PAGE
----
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Blackwater: The Mysterious Saga of the Caskey Family

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The Flood
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The Levee
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The House
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The War
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The Fortune
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opening lines:
At dawn on East Sunday morning, 1919, the cloudless sky over Perdido, Alabama, was a pale translucent pink not reflected in the black waters that for the past week had entirely flooded the town.

Here's two facts: (1) horror fiction has always been obsessed with family, history and heredity (it's the theme of Horace Walpole's Castle of Otranto, the first horror novel); (2) the offspring of horror - fantasy and SF - both specialize in multi-volume novel sequences. Given these facts, it's odd that horror has never really gone in for the big, sprawling, family saga.

And now here's the exception. Michael McDowell was already a pretty successful horror author when he decided to bring out this six-volume slab of Southern Gothic, with the books being published on a monthly basis. It was a great idea and, even if it's not McDowell's finest moment, it's still a whole heap of fun.

We start at Easter 1919 with the small town of Perdido, Alabama under water after the Perdido and Blackwater Rivers have burst their banks. The entire population (1200 people) have fled to higher ground, but curiously, as the flood-waters begin to recede, a stranger is discovered, stranded in the upper storey of the hotel. Elinor Dammert has red hair, seems somehow organically linked to the rivers and - when seen in a particular light - appears to have webbed feet.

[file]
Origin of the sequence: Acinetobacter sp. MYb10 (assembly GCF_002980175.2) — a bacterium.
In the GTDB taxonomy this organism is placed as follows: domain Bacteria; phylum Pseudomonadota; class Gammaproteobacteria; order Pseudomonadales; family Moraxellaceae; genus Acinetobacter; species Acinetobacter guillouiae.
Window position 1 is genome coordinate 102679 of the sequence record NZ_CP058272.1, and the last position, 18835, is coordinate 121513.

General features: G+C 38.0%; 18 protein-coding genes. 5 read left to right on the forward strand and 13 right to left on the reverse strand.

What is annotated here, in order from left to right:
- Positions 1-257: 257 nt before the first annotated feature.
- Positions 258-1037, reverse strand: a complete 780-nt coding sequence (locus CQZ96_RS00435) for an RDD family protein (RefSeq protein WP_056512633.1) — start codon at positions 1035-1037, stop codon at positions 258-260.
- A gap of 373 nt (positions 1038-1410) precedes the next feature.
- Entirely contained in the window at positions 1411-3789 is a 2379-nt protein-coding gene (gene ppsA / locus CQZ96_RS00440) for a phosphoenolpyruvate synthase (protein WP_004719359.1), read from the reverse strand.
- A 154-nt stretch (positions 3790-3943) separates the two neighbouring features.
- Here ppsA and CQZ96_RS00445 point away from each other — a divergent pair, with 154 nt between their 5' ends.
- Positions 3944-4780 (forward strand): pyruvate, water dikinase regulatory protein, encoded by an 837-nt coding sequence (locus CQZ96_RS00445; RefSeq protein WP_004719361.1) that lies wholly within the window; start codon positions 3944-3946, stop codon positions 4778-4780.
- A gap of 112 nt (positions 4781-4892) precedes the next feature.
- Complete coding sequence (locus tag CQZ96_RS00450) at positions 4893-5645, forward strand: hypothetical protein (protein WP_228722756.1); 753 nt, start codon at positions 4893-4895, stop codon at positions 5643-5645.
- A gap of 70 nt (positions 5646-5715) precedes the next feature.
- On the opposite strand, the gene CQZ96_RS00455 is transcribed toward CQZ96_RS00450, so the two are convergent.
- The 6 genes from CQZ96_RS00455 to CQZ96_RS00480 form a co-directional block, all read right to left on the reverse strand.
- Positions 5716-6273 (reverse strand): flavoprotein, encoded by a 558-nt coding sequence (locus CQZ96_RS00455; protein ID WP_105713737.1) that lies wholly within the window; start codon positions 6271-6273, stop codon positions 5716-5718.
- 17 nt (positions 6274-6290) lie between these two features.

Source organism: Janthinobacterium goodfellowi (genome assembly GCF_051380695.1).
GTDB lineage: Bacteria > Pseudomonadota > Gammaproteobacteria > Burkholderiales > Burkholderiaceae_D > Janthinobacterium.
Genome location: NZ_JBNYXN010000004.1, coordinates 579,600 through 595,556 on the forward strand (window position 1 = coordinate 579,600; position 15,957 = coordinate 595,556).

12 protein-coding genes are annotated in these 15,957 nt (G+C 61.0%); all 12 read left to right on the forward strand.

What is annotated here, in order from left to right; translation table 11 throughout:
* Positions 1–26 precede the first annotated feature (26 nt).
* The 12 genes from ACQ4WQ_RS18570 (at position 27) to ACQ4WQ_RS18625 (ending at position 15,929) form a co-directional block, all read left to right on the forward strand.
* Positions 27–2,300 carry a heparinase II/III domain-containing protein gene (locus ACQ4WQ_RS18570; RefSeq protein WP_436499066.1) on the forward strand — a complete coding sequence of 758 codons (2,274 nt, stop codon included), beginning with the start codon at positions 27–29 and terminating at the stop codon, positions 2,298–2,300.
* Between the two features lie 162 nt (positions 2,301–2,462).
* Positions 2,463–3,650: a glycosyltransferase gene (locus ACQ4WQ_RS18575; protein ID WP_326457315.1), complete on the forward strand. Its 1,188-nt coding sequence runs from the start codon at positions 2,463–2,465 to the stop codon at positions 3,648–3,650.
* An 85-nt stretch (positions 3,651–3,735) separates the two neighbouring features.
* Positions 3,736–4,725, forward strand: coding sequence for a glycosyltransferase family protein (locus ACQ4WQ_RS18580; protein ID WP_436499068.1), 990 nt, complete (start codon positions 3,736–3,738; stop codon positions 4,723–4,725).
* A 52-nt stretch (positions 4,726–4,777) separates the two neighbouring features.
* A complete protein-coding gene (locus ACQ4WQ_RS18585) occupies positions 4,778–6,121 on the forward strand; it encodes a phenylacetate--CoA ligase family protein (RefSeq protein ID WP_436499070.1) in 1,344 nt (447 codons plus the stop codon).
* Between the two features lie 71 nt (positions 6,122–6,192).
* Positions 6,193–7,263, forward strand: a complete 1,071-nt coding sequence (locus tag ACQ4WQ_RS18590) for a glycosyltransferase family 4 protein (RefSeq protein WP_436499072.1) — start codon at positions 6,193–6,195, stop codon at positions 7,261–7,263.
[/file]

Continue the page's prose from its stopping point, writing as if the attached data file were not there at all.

Two of McDowell's strengths are on display here: his fascination with horror in the South (as in The Amulet, Cold Moon Over Babylon and The Elementals) and his ability to write historical Gothic, previously seen in Gilded Needles. And that kind of keeps things ticking over, as we follow several generations of a family being ripped apart by the evil influence of the interloper. To be really honest, though, there's not quite enough narrative material here to sustain the full six volumes.

Still, it's a magnificent folly, and you've got to give McDowell credit for attempting something so ambitious. And I like some of the asides. Here's a character speculating on the fact that outsiders don't see the reality of the town:

...they never suspected that it was really the women who ran Perdido. Oscar wondered if that were the case in other towns of Alabama. It might, he thought suddenly and terribly, be true everywhere. But men, when they got together, never talked about their powerlessness, nor was it written about in the paper, nor did senators make speeches about it on the floor of Congress... (The Flood, p.31)


Publishing note: Volume 1 is from the original US edition (Avon, New York, 1983); the remaining five are the British edition (Corgi, London, 1985).